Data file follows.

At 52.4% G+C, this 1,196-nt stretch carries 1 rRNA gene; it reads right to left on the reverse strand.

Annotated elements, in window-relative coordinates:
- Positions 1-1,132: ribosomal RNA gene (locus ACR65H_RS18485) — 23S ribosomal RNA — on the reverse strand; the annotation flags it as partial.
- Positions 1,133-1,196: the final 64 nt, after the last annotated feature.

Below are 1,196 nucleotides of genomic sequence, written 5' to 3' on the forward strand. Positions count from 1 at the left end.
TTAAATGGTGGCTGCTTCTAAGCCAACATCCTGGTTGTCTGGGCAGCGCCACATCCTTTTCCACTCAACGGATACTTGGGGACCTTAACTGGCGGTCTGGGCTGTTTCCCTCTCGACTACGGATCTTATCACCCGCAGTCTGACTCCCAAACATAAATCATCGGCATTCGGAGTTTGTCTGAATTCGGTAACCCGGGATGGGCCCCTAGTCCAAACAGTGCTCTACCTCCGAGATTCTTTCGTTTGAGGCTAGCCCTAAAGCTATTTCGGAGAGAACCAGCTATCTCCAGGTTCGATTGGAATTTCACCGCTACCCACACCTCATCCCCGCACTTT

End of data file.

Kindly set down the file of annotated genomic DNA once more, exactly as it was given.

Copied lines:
At 52.4% G+C, this 1,196-nt stretch carries 1 rRNA gene; it reads right to left on the reverse strand.

Annotated elements, in window-relative coordinates:
- Positions 1-1,132: ribosomal RNA gene (locus ACR65H_RS18485) — 23S ribosomal RNA — on the reverse strand; the annotation flags it as partial.
- Positions 1,133-1,196: the final 64 nt, after the last annotated feature.

Below are 1,196 nucleotides of genomic sequence, written 5' to 3' on the forward strand. Positions count from 1 at the left end.
TTAAATGGTGGCTGCTTCTAAGCCAACATCCTGGTTGTCTGGGCAGCGCCACATCCTTTTCCACTCAACGGATACTTGGGGACCTTAACTGGCGGTCTGGGCTGTTTCCCTCTCGACTACGGATCTTATCACCCGCAGTCTGACTCCCAAACATAAATCATCGGCATTCGGAGTTTGTCTGAATTCGGTAACCCGGGATGGGCCCCTAGTCCAAACAGTGCTCTACCTCCGAGATTCTTTCGTTTGAGGCTAGCCCTAAAGCTATTTCGGAGAGAACCAGCTATCTCCAGGTTCGATTGGAATTTCACCGCTACCCACACCTCATCCCCGCACTTT